Consider that about 70 million people in the United States (roughly one-fourth of adults) have a criminal record. Legislation specifically intended to relieve a great burden on the public has failed because of poor government implementation. People simply don’t know they are eligible for record clearance, or can’t complete the process which, by design, is confusing and cost prohibitive. Code for America understood that transparency in the process would be better for everyone, but especially for the vulnerable. “Our mission is to make government work for people who are facing conditions of poverty and incarceration,” says Lou Moore, the company’s chief technology officer. “When digital services don’t work well, that disproportionately impacts low-income people.”

code for america, leaflets in brown bags

To date, Code for America’s Clear My Record has helped 10,000 people facing barriers to jobs and housing connect with lawyers who can readily prepare clearance paperwork and submit it to the courts. The intervention also helps restore trust in the process — a feat that wouldn’t have been possible without OKRs. For example, the original version of Clear My Record, which debuted in 2016, connected applicants with public defenders in over a dozen counties across California. However, millions of people are eligible for relief, and existing “clean slate” programs are at capacity and under-resourced. Code for America needed to find a way to overcome this capacity bottleneck. So, they built a new prototype of Clear My Record the following year, which allows applicants to represent themselves “pro se,” meaning without a lawyer.

This new version shows it is possible for the government to proactively review convictions and automatically clear eligible records. Code for America integrated Optical Character Recognition (OCR) into the prototype, which could scan state criminal records, or “rap sheets,” and automatically fill out the required paperwork. By 2018, Code for America had proved that its automation technology worked and began making it scalable to a larger market. They used a process called cascading — creating board level goals that feed into team goals — combined with quarterly benchmarks to ensure that each iteration would have higher potential for impact. “OKRs helped us focus on the right things so that we knew we had thoroughly explored our growth opportunities,” says Moore. All of these changes paved the way for the program’s success and relevance.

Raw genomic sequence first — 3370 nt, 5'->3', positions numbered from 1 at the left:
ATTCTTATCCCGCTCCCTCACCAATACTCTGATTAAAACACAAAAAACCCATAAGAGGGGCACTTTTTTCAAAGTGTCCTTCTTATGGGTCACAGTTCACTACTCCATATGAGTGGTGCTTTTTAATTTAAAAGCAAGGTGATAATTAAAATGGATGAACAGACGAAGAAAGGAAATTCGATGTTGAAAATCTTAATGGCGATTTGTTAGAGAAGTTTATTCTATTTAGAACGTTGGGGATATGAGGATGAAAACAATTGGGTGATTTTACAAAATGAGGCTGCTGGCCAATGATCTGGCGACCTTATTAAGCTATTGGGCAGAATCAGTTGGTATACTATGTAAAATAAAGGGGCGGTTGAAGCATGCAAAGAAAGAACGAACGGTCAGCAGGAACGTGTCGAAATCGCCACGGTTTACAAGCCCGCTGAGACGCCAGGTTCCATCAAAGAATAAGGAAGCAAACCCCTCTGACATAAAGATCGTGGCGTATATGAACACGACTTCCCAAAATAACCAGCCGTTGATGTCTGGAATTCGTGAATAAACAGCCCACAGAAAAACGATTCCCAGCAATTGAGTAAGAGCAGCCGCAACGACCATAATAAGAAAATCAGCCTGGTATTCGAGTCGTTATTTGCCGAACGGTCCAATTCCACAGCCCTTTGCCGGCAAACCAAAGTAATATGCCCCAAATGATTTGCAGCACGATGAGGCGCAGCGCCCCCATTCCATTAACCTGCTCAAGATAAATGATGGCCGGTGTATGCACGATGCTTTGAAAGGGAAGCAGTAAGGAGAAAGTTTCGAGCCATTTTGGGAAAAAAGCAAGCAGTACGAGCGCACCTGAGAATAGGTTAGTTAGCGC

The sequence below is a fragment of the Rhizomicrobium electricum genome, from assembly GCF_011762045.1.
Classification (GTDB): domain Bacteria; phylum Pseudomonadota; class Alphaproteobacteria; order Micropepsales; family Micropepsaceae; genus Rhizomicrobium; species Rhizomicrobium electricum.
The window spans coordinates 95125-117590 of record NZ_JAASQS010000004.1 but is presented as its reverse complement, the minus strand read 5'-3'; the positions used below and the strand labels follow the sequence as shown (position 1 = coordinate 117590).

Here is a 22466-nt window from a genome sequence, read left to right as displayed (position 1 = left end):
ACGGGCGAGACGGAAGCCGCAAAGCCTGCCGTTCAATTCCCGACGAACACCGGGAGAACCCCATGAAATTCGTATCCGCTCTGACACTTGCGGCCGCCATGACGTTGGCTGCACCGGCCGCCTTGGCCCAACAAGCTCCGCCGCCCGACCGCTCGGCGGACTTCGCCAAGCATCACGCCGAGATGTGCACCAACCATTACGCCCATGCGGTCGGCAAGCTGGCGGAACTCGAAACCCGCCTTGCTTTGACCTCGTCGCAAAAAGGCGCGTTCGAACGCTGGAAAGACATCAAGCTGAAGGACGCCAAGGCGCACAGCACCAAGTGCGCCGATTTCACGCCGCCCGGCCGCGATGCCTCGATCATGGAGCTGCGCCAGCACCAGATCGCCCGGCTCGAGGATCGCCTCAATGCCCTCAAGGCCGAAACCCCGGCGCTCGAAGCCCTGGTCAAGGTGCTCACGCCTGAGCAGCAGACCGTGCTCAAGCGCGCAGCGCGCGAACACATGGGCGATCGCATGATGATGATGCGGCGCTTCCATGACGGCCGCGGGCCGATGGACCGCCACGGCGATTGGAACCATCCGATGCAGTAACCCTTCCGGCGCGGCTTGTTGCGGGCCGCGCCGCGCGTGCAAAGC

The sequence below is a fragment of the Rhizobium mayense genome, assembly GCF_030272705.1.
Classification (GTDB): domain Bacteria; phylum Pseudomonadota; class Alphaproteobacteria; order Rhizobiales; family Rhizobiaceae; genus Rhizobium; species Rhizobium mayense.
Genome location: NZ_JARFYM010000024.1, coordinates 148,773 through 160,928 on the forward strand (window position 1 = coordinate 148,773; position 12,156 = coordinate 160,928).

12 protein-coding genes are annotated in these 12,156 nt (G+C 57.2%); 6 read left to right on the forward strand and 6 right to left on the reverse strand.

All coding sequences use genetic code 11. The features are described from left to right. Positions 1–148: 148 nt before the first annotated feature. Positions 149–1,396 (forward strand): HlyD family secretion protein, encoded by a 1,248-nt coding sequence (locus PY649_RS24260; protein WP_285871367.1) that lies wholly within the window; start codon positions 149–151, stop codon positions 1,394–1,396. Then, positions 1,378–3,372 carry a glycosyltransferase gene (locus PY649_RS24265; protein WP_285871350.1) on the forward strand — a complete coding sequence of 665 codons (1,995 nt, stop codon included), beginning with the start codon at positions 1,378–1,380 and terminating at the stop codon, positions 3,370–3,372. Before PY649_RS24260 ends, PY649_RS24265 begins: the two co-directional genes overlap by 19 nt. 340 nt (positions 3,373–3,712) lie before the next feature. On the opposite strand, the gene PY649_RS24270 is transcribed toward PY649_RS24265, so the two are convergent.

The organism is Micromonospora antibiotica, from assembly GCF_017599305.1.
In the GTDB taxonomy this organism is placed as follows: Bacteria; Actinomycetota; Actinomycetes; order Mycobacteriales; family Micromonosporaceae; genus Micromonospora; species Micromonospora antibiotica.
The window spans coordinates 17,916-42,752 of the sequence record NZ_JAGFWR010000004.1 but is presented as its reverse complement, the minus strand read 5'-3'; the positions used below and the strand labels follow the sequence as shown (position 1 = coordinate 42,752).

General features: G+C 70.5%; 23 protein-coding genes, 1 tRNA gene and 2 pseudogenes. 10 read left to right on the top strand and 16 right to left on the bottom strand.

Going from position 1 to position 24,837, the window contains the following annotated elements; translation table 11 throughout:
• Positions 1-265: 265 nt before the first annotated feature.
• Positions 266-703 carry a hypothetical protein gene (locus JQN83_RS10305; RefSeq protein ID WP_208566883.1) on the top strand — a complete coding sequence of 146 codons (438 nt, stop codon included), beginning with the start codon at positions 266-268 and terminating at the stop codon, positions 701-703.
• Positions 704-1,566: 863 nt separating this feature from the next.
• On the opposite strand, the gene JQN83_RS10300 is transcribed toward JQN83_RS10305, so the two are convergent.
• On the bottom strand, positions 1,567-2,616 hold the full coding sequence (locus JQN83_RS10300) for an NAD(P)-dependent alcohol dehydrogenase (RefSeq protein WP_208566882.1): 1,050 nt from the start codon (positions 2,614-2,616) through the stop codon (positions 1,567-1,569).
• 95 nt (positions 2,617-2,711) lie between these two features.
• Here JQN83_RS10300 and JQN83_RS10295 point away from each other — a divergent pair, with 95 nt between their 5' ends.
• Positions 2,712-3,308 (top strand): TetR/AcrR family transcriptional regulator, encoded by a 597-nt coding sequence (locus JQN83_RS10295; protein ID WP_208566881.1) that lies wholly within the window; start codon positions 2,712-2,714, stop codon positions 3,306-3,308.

Knowing that Key Results are numerically-based expressions of progress towards an Objective, the team has thus developed a “tree of metrics” that ladder up to its ultimate goal, then pairs each of those metrics with strategies for improving them. Clear My Record’s numerical goal for 2019 is to clear a total of 250,000 convictions. Reaching such a lofty Objective is made more tangible by breaking down the big-picture into smaller targets, while never losing sight of the nonprofit’s so-called North Star Metric: “The metric that best measures whether a project is fulfilling its mission,” says Moore.